Saturday, August 19, 2017
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Gronk love

This is the Fourth of July issue. Normally I write something having to do with America and our obligation to maintain important elements of our republic.

Not this year. If you want a taste of local political speech, hit up Pete “the Gadfly” Giannini’s Facebook page. Instead, for me, the focus is on something that really matters here in the local bubble: The Gronk.

Spreading like wildfire the last couple weeks, the rumor du jour was that a greedy out-of-towner was buying the Gronk out by Peanut Lake to tear it down and put up giant houses. Given its relationship to the truth of the matter, that rumor sounds like a Twitter feed from you-know-who.

The paper received a letter to the editor from a local 10-year old who said he cried when he heard the news that a second homeowners was trying to destroy the Gronk. “I am proud of my town and this valley and what makes us different. If we keep chopping down trees and taking down old mining structures just because they are in the way of ‘progress,’ my small awesome town will soon be just like everywhere else,” wisely wrote Peter Dunn.

When people approached me in outrage last week and asked for the real story, I replied I did not know but would find out. Here’s what I found.

The people who own the land on which the Gronk stands love the Gronk. Love. They are preparing to retire from Kansas City and have started building a house south of the giant structure. I spoke with landowner Jim Utley Monday afternoon and his attachment to the Gronk is sincere and deep. He described the Gronk as a “wonderful artifact.” He said the whole family was attached to the Gronk and they had an “absolute commitment to preserve it.”

Now he did say they are trying to figure out how to eliminate the graffiti that has sprung up on the Gronk in recent years, “but the intent is to preserve it and we are committed as caretakers to the structure and the birds that live there.”

The Utleys were involved in a land trade with the Crested Butte Land Trust 14 years ago. The effort was meant to keep the Lower Loop trail easements through several Trapper’s Crossing lots. That, along with some of the Woods Walk trail, was preserved with their help. In a recent letter to some concerned locals, the Utleys this month made it clear that “It is our commitment to protect the structure from any commercial activity and to preserve it as a natural and important artifact of Crested Butte’s historical beginnings.”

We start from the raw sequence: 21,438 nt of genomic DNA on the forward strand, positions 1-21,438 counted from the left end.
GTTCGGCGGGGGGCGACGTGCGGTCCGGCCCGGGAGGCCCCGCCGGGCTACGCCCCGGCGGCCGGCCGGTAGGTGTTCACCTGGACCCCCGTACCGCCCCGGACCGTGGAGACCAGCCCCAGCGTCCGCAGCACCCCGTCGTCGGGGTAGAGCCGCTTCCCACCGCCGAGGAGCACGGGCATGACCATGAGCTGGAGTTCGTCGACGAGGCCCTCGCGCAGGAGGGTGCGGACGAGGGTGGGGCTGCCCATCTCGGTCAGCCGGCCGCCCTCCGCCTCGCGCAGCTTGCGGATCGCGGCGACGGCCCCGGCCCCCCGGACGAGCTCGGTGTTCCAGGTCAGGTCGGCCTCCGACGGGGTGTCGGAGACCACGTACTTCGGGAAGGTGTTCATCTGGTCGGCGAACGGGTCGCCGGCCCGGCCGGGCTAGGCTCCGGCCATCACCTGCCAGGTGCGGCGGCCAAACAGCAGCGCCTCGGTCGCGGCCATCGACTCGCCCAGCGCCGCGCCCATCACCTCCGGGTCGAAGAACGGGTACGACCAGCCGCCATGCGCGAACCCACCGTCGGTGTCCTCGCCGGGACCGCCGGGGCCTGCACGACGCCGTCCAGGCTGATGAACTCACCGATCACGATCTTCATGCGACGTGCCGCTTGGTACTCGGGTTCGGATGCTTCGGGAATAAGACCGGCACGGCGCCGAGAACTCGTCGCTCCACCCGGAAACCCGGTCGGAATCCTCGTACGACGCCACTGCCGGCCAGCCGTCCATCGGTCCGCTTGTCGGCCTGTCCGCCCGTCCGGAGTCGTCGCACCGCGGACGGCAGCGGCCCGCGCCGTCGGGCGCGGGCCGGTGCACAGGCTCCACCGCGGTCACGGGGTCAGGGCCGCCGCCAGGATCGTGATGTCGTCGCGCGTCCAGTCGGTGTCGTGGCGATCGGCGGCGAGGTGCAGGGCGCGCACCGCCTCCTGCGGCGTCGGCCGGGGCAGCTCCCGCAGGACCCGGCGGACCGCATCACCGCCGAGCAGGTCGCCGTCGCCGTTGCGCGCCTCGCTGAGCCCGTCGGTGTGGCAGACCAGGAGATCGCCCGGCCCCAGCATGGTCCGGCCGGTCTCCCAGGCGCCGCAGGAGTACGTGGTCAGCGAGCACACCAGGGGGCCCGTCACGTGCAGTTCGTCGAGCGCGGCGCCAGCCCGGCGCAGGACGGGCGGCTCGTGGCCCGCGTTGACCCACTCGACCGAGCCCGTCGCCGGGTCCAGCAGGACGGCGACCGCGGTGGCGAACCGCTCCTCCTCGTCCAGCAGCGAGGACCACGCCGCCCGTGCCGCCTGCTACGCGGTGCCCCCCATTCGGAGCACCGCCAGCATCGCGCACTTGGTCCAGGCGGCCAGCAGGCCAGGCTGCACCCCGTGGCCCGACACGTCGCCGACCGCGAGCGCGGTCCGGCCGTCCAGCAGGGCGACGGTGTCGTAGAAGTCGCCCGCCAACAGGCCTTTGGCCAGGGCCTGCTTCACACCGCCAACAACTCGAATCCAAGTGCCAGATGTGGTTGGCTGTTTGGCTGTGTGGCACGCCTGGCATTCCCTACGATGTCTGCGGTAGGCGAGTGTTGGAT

They described the mining artifact as a wonderful structure and said they were “committed to its protection and preservation.”

The giant concrete structure stands guard over the scenic Slate River Valley and Peanut Lake. Gronk was the name of a great local band a few years ago. But aside from apparently being part of the mill and tipple operation of the old Peanut Mine or perhaps some antenna device for planetary aliens, no one is willing to say what it is absolutely is—so it is the Gronk. It is solid. It is a landmark. It is just there and a part of this place.

Depending on when you arrived in the valley you might remember the old Water Tower that is no longer standing in town. You might recall having to dial (yes, dial) only the last four numbers of someone’s phone number on an old-school phone to reach someone. There was the Bathhouse in all its nude glory and The Bench with no houses. There was once a beautiful barn and hay meadow instead of a school at the entrance to town. There were a lot of empty lots on Elk Avenue and the Four-way was a four-way and not a six-way. The ice rink was a pond with a telephone pole in the middle of it and the east side of town had no mature trees. It all means something to someone. And eventually it all changes somehow.

The Gronk is one of those things that hasn’t changed much. It is iconic and as 10-year-old Peter Dunn stated, it is something that keeps this place different.

Right on.

It appears as if the Gronk could not be in better hands. The Utleys look at themselves as stewards of something important that keeps this place different and unique. I thank them and I believe now that people know the truth: The community appreciates their efforts.

So much for the rumor of the day.

So much for politics in our mountain village bubble.

Gronk on.

Have a happy Fourth of July, everyone!

—Mark Reaman

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